The Plank Pose, known as Phalakasana in Sanskrit, is a strength training pose that works for several muscle groups. It is particularly effective for building core strength.

To perform Plank Pose, start on all fours, with your hands placed directly under your shoulders and knees under your hips. Next, step your feet back, coming onto the balls of your feet, creating a straight line from your heels to your head. Ensure your hands are shoulder-width apart, fingers spread wide, pressing firmly into the mat.

Engage your core muscles by drawing your belly button towards your spine, and avoid letting your lower back sag. As a result, your legs are active and straight, your glutes are engaged, and your gaze is down at the mat, keeping your neck long and in line with your spine.

In this position, every part of your body is working. Your shoulders, arms, and wrists are building strength, and your core muscles—including your abdominals, obliques, and lower back—are engaged, increasing stability and endurance.

Maintain the pose for several breaths, like a wood plank, keeping your body as straight as possible. Then, gently lower your knees to the mat to leave the pose.

As with any yoga pose, it’s essential to be mindful of your body’s limits and ensure that the pose is done with the correct form to prevent injury.

Side Plank Pose (Vasisthasana)

Side Plank Pose, also known as Vasisthasana in Sanskrit, is a challenging pose that strengthens the core, especially working the obliques, while also targeting the shoulders and arms.

To perform Side Plank Pose, start in a regular Plank Pose. Next, shift onto the outer edge of your right foot, stacking your left foot on top of the right. Keep the right hand under the right shoulder on the floor and balance as you extend your left arm towards the ceiling.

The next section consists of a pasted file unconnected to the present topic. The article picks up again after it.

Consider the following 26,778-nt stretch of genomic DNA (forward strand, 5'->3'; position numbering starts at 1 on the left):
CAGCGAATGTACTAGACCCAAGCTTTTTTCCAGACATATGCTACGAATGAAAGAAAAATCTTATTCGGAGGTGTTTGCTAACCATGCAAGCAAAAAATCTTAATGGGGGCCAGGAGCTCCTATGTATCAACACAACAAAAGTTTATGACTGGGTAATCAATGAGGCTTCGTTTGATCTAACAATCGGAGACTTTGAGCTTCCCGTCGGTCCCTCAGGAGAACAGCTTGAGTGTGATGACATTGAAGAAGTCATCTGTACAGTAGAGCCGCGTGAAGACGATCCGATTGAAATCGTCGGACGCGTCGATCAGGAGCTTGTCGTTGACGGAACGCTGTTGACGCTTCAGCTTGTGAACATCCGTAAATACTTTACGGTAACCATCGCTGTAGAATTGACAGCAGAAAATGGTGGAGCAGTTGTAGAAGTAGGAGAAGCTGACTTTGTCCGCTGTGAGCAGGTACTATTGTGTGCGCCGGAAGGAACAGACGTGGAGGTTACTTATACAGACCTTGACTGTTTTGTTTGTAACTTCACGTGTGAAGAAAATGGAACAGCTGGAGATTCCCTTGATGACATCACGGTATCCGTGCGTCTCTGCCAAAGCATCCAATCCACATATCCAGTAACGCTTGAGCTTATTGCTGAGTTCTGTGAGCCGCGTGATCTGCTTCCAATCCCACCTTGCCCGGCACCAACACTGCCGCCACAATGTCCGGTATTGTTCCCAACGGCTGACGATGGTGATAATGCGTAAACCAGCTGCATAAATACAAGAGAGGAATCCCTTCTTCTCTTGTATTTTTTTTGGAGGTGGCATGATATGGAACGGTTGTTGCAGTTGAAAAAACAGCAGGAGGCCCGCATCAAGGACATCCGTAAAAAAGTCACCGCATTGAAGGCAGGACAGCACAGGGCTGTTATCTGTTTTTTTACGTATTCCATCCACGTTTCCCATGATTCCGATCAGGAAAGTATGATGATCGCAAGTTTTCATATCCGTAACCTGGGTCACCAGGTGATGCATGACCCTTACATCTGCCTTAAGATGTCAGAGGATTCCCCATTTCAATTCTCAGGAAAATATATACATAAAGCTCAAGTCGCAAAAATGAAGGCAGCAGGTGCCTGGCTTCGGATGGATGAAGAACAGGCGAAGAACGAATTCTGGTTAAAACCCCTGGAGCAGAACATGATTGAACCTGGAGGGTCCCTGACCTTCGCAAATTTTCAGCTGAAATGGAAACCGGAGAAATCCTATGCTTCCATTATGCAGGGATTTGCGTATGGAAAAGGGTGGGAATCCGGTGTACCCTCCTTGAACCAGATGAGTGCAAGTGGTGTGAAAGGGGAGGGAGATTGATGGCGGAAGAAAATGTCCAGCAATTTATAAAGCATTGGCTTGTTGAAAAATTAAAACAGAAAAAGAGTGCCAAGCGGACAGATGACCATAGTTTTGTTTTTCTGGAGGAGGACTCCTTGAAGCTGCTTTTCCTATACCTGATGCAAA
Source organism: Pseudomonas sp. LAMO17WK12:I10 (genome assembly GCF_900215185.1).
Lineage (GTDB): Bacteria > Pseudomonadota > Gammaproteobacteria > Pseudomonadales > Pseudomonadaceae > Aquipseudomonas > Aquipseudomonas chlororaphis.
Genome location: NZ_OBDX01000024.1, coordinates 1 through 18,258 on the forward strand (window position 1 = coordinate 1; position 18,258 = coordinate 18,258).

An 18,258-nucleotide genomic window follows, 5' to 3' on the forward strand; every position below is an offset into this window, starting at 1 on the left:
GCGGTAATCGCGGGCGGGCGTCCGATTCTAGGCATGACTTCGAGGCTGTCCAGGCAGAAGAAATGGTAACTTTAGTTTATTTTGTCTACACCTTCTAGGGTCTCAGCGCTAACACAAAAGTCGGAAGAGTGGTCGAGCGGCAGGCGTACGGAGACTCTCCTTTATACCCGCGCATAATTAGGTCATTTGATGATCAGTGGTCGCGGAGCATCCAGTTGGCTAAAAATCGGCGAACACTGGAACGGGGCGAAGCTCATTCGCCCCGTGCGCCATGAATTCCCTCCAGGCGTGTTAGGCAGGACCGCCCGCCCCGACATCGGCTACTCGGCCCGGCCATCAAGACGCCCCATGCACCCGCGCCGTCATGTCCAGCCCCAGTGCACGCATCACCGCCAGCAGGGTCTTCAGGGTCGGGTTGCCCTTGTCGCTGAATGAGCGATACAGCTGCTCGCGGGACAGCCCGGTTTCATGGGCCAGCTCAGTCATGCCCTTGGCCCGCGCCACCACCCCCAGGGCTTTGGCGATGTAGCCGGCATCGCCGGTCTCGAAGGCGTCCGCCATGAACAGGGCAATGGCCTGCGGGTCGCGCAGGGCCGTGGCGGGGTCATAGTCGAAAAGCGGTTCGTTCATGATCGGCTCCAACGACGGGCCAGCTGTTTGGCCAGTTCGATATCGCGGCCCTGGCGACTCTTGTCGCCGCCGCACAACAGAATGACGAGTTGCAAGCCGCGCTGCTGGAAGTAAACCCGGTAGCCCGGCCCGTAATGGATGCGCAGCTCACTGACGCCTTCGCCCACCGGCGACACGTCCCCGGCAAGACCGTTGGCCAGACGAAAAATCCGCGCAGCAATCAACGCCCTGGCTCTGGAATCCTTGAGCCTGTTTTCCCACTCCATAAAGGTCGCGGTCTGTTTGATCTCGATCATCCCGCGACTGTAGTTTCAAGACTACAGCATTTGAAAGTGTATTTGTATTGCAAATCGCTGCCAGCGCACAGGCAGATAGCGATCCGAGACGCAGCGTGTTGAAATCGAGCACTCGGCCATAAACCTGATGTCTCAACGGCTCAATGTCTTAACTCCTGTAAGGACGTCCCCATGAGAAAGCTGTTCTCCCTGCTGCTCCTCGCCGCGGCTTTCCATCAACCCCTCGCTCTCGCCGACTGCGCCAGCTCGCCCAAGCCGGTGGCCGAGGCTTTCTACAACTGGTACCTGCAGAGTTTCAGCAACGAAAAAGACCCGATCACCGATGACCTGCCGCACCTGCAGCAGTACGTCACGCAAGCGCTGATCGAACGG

Your body should form a straight line from head to heels, like a regular Plank Pose, but turned sideways. Keep your core engaged and your hips lifted, not allowing them to sag toward the floor. Turn your gaze towards your left hand if it’s comfortable for your neck.

Holding this pose tests your balance and engages and strengthens your core muscles, particularly the obliques, which help stabilize the spine. It’s also an excellent pose for strengthening the wrists, arms, and shoulders.

After holding a few breaths, return to Plank Pose and repeat on the other side for balanced strength.

As always, in practicing any yoga pose, listen to your body, respect its limits, and consider seeking guidance from a qualified yoga instructor to ensure proper form and safety. Modify as needed, such as dropping the bottom knee to the ground for extra support.

Crow Pose

Crow Pose, or Bakasana in Sanskrit, is an arm balancing yoga pose that requires and builds both upper body and core strength.

To perform Crow Pose, squat with your feet slightly apart, wider than hip-width. Place your hands flat on the mat in front of you, shoulder-width apart. Press your knees against your upper arms, close to your armpits. Lean forward, transferring your weight onto your hands, keeping your gaze forward.

Engage your core and lift one foot and then the other off the ground, balancing on your hands. Your knees rest on your upper arms or triceps, and your feet draw towards your buttocks. Ensure your elbows are slightly bent above your wrists to prevent hyperextension.